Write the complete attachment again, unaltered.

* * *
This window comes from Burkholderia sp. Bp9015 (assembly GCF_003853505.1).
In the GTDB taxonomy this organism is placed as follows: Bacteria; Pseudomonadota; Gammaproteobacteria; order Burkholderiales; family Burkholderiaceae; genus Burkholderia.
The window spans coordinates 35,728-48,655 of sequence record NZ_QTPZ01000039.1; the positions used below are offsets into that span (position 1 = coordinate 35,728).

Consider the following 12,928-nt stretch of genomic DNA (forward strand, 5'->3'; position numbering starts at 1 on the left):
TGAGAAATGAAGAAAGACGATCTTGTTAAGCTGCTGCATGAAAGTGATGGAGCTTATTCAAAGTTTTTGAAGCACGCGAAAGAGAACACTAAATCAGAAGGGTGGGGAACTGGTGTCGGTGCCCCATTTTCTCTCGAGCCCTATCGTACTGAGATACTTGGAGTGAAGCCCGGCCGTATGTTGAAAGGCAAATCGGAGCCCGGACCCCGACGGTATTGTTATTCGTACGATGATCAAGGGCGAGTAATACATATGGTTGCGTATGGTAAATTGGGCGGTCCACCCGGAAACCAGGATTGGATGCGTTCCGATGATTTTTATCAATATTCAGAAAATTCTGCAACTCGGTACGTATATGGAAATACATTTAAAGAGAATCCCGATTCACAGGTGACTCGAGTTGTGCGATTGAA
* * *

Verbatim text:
This window comes from Burkholderia sp. Bp9015 (assembly GCF_003853505.1).
In the GTDB taxonomy this organism is placed as follows: Bacteria; Pseudomonadota; Gammaproteobacteria; order Burkholderiales; family Burkholderiaceae; genus Burkholderia.
The window spans coordinates 35,728-48,655 of sequence record NZ_QTPZ01000039.1; the positions used below are offsets into that span (position 1 = coordinate 35,728).

Consider the following 12,928-nt stretch of genomic DNA (forward strand, 5'->3'; position numbering starts at 1 on the left):
TGAGAAATGAAGAAAGACGATCTTGTTAAGCTGCTGCATGAAAGTGATGGAGCTTATTCAAAGTTTTTGAAGCACGCGAAAGAGAACACTAAATCAGAAGGGTGGGGAACTGGTGTCGGTGCCCCATTTTCTCTCGAGCCCTATCGTACTGAGATACTTGGAGTGAAGCCCGGCCGTATGTTGAAAGGCAAATCGGAGCCCGGACCCCGACGGTATTGTTATTCGTACGATGATCAAGGGCGAGTAATACATATGGTTGCGTATGGTAAATTGGGCGGTCCACCCGGAAACCAGGATTGGATGCGTTCCGATGATTTTTATCAATATTCAGAAAATTCTGCAACTCGGTACGTATATGGAAATACATTTAAAGAGAATCCCGATTCACAGGTGACTCGAGTTGTGCGATTGAA